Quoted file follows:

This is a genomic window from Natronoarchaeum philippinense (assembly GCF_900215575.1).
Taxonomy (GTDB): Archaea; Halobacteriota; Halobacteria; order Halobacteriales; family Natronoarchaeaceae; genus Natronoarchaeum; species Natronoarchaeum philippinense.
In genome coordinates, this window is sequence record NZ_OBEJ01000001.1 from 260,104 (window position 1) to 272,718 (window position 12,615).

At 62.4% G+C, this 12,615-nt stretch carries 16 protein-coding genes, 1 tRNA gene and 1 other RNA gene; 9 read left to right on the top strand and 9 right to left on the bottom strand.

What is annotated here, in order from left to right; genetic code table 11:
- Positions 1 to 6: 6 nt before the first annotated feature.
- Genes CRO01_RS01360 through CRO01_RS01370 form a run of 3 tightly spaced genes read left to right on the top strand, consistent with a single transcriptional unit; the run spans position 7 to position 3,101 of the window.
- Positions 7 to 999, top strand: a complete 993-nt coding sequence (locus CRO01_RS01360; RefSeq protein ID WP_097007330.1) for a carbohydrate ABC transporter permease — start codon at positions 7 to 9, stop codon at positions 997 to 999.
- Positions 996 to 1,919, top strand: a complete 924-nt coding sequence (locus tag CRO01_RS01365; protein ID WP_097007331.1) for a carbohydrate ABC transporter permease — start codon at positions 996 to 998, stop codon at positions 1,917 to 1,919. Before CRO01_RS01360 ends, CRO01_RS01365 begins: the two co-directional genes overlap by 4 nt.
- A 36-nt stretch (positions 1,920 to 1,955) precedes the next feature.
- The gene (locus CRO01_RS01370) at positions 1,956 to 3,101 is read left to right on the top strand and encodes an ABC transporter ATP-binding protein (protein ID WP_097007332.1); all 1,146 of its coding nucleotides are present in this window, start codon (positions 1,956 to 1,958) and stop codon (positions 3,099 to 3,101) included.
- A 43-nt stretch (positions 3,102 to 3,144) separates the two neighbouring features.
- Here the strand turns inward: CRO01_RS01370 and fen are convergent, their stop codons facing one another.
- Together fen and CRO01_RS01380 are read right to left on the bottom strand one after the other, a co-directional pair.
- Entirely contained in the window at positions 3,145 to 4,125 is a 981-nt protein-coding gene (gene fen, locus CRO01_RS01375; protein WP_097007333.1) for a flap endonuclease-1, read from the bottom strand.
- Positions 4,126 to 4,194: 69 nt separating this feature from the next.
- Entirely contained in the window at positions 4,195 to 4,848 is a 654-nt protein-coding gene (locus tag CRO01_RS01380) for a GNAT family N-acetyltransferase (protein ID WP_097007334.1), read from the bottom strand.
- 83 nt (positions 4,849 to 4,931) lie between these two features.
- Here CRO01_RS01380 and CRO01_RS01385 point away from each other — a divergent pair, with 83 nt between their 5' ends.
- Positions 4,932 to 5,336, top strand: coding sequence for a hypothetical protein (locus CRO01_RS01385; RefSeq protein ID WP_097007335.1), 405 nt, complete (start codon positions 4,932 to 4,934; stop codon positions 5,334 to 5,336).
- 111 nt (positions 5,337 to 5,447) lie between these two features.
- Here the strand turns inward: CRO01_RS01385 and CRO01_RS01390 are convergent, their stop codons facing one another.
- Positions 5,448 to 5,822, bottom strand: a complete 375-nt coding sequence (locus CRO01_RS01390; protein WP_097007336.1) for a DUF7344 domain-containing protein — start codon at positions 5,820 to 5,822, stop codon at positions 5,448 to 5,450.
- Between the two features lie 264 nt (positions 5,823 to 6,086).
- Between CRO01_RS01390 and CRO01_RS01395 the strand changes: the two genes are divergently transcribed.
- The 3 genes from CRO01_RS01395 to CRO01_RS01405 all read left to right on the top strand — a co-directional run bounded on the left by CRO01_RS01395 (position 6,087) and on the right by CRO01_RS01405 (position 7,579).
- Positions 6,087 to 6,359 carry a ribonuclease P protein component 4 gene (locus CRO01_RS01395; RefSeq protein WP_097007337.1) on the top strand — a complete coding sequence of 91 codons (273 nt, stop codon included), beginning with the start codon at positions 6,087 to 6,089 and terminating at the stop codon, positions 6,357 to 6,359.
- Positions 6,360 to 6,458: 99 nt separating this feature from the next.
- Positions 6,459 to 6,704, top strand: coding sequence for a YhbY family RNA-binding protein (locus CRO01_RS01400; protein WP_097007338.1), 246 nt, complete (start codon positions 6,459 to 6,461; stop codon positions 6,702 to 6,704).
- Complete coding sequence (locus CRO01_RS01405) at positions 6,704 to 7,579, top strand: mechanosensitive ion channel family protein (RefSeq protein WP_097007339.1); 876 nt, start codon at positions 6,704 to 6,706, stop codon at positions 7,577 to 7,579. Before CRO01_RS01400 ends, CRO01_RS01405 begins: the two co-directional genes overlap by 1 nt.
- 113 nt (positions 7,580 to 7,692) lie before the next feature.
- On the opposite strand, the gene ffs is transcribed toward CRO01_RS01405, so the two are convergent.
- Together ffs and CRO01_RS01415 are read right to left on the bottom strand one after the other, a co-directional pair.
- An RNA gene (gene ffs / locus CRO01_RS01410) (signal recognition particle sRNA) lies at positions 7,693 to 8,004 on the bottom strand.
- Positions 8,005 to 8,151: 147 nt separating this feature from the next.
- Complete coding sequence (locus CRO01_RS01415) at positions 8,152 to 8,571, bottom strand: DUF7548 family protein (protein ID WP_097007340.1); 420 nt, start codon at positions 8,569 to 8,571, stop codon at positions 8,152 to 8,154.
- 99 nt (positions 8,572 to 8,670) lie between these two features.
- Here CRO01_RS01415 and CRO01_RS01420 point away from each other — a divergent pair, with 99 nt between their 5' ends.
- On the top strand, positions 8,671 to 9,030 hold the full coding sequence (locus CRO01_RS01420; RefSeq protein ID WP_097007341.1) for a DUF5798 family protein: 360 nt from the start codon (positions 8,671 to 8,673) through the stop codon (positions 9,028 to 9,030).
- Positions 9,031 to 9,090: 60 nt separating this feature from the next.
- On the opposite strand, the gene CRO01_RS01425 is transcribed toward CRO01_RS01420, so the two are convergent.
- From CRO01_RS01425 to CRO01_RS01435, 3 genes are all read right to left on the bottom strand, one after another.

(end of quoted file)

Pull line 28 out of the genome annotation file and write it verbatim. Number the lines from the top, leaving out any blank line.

- Positions 6,360 to 6,458: 99 nt separating this feature from the next.